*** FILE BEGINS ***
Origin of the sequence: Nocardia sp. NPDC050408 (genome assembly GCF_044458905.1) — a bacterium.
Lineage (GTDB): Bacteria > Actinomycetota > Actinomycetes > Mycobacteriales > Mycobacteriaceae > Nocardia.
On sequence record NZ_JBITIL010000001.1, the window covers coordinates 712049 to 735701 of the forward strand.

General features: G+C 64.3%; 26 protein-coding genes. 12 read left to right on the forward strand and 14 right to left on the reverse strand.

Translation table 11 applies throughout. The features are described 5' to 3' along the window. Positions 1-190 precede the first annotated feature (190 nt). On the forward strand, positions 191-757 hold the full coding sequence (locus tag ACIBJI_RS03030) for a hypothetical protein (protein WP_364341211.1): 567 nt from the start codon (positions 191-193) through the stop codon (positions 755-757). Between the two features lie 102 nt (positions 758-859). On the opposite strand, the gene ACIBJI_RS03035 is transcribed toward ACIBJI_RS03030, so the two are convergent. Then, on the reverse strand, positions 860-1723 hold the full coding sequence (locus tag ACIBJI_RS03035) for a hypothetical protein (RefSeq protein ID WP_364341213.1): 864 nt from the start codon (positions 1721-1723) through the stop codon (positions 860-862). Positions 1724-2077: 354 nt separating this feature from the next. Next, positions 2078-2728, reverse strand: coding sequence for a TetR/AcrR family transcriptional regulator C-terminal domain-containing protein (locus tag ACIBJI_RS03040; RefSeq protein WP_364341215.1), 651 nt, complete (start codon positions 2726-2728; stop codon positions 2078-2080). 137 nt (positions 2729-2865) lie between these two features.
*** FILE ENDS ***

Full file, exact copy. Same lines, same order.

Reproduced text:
Origin of the sequence: Nocardia sp. NPDC050408 (genome assembly GCF_044458905.1) — a bacterium.
Lineage (GTDB): Bacteria > Actinomycetota > Actinomycetes > Mycobacteriales > Mycobacteriaceae > Nocardia.
On sequence record NZ_JBITIL010000001.1, the window covers coordinates 712049 to 735701 of the forward strand.

General features: G+C 64.3%; 26 protein-coding genes. 12 read left to right on the forward strand and 14 right to left on the reverse strand.

Translation table 11 applies throughout. The features are described 5' to 3' along the window. Positions 1-190 precede the first annotated feature (190 nt). On the forward strand, positions 191-757 hold the full coding sequence (locus tag ACIBJI_RS03030) for a hypothetical protein (protein WP_364341211.1): 567 nt from the start codon (positions 191-193) through the stop codon (positions 755-757). Between the two features lie 102 nt (positions 758-859). On the opposite strand, the gene ACIBJI_RS03035 is transcribed toward ACIBJI_RS03030, so the two are convergent. Then, on the reverse strand, positions 860-1723 hold the full coding sequence (locus tag ACIBJI_RS03035) for a hypothetical protein (RefSeq protein ID WP_364341213.1): 864 nt from the start codon (positions 1721-1723) through the stop codon (positions 860-862). Positions 1724-2077: 354 nt separating this feature from the next. Next, positions 2078-2728, reverse strand: coding sequence for a TetR/AcrR family transcriptional regulator C-terminal domain-containing protein (locus tag ACIBJI_RS03040; RefSeq protein WP_364341215.1), 651 nt, complete (start codon positions 2726-2728; stop codon positions 2078-2080). 137 nt (positions 2729-2865) lie between these two features.